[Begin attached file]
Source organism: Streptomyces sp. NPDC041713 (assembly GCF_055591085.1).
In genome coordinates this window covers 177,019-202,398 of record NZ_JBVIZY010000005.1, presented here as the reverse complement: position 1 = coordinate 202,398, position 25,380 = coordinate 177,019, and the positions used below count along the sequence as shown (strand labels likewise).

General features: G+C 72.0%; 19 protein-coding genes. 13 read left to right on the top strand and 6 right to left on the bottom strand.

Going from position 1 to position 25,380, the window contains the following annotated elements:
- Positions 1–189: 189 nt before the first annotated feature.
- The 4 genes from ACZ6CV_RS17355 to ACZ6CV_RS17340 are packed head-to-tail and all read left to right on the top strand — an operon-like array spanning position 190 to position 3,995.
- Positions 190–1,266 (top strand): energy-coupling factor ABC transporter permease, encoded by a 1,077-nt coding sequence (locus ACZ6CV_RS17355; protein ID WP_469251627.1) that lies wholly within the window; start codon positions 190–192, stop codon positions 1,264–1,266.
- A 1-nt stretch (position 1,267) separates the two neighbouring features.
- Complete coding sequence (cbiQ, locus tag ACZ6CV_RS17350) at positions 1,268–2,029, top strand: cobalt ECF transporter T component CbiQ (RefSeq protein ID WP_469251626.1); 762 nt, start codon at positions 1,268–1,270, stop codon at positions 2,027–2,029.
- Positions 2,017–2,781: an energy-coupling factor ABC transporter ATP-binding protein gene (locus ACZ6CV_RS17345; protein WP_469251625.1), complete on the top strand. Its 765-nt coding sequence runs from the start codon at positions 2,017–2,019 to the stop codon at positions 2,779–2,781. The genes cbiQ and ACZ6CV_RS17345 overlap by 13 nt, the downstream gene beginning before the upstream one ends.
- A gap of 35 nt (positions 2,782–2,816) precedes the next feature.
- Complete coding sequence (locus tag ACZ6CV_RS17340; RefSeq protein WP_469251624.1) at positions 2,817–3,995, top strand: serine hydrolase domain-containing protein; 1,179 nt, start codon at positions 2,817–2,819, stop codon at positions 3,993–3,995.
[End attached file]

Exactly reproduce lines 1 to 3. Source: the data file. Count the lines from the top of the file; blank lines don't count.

Source organism: Streptomyces sp. NPDC041713 (assembly GCF_055591085.1).
In genome coordinates this window covers 177,019-202,398 of record NZ_JBVIZY010000005.1, presented here as the reverse complement: position 1 = coordinate 202,398, position 25,380 = coordinate 177,019, and the positions used below count along the sequence as shown (strand labels likewise).

General features: G+C 72.0%; 19 protein-coding genes. 13 read left to right on the top strand and 6 right to left on the bottom strand.